Ludwig van Beethoven, Symphony No 3 (Eroica)
[LISTEN] Prom 10: Beethoven, Symphony No 3 (Eroica), Funeral March, the Aurora Orchestra conducted by Nicholas Collon (excerpt)
Sketched out in the first years of the 19th century, Beethoven's third symphony, the Eroica ("heroic"), was a breakthrough work for a composer still in his early 30s. Full of startling dissonances, stormy emotions and covering an awesome expressive range, the piece has been called the first romantic symphony ever written, a world away from the conventions of 18th-century classical music.
And that's not even to consider the infamous story of its dedication: Beethoven originally intended the piece to be an admiring portrait of Napoleon, but changed his mind after the Frenchman declared himself emperor. According to the composer's secretary, he angrily proclaimed: "Now he will think himself superior to all men, become a tyrant!" and scratched out the reference to "Buonaparte" on the title page of the score. The accuracy of the legend has proved controversial (some scholars have doubts about its veracity), but the piece is a musical landmark nevertheless.
Berlioz, Benvenuto Cellini
[LISTEN] Prom 13: Berlioz, Overture, Le Carnaval Romain (in binaural sound), the BBC Symphony Orchestra conducted by Sir Andrew Davis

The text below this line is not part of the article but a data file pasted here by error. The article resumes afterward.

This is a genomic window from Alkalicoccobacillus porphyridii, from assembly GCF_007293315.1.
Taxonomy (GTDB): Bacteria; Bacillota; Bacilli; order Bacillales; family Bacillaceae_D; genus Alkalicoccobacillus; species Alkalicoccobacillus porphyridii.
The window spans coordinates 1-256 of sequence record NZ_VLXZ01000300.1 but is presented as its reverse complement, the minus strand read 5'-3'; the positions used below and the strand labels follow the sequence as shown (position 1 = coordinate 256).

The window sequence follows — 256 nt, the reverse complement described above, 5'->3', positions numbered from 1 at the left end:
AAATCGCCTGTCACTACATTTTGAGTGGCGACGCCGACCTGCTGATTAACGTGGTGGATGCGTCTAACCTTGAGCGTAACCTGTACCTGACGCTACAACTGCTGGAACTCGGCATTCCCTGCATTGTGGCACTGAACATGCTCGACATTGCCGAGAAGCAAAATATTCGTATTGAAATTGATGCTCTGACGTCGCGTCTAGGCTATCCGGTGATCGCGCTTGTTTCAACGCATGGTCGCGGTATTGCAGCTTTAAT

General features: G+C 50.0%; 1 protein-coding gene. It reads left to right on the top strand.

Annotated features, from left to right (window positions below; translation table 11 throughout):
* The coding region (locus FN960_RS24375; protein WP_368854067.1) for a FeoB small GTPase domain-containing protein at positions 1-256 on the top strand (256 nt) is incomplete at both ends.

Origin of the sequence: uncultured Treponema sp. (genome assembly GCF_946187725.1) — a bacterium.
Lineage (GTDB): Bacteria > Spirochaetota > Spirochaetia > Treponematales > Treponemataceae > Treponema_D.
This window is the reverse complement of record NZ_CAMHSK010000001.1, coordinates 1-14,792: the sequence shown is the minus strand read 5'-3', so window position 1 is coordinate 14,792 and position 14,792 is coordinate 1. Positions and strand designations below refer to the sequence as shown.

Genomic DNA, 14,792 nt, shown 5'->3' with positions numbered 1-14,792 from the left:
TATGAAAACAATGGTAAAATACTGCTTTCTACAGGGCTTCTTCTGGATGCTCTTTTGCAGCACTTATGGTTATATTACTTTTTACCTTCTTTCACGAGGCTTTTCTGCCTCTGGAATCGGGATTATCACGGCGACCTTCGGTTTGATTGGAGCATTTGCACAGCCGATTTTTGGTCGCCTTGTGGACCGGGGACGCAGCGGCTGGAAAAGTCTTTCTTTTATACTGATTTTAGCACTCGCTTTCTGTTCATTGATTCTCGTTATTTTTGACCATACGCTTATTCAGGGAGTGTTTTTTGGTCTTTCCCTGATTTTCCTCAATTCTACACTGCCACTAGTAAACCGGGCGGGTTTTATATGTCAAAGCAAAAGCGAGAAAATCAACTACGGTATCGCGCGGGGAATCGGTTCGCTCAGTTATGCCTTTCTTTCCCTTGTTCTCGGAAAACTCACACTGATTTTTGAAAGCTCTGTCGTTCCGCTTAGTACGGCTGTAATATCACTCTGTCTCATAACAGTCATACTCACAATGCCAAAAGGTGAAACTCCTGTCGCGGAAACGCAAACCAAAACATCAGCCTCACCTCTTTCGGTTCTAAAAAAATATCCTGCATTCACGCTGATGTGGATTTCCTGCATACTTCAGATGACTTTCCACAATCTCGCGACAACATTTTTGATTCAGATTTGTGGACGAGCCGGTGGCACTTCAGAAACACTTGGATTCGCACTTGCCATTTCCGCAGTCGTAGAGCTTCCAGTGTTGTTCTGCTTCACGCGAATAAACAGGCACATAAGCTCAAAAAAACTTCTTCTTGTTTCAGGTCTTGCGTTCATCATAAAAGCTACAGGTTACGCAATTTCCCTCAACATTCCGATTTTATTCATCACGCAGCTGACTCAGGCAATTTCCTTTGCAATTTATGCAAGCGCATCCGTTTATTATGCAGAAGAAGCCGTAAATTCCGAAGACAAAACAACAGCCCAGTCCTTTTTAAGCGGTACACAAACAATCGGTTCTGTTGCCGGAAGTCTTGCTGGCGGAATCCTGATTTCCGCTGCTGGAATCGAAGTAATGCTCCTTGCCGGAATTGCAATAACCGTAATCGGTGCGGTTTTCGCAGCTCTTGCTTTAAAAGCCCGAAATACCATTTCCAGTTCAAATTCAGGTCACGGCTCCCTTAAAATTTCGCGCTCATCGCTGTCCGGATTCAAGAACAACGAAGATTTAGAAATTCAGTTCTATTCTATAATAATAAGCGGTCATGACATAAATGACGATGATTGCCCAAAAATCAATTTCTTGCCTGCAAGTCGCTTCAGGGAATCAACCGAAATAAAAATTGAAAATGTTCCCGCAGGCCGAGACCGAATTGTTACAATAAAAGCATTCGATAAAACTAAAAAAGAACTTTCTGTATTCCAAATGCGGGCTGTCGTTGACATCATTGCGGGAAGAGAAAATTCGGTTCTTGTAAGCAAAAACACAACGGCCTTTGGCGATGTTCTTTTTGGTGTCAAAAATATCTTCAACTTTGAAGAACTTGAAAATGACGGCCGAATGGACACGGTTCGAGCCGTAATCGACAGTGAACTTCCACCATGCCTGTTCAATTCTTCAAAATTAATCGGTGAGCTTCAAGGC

Musical history is littered with stories of disastrous premieres, but few were as terrible as that of Benvenuto Cellini, Berlioz's attempt to retell the life of the famous Renaissance sculptor in operatic form. The project had already been rejected by one opera company when the composer took it to the Paris Opéra, who nevertheless believed in it enough to give it an unprecedented 29 rehearsals and engage two of the world's most famous singers (the tenor Gilbert Duprez and soprano Julie Dorus-Graz) at eye-watering expense.
But when it came to the opening night on 10 September 1838, Duprez was hoarse, the rest of the cast struggled to perform Berlioz's startlingly original music with any conviction, and the audience began to boo after the first few arias. Berlioz was so crushed by the reception - later comparing it to being "stretched on the rack" - that he abandoned the opera for nearly 20 years, recycling some of its music as the much more popular orchestral overture Le Carnaval Romain.
Richard Strauss, Metamorphosen
[LISTEN] Prom 10: R. Strauss, Metamorphosen, the Aurora Orchestra conducted by Nicholas Collon (excerpt)
Completed in 1945 after the devastation of Weimar, Dresden and Munich by Allied bombing raids and based on the funeral march of Beethoven's Eroica symphony (see above), this work for 23 string instruments is a tumultuous listening experience - one moment raging and bitter, the next full of tenderness and regret. There's no denying the piece's power, but controversy surrounds the circumstances of its composition...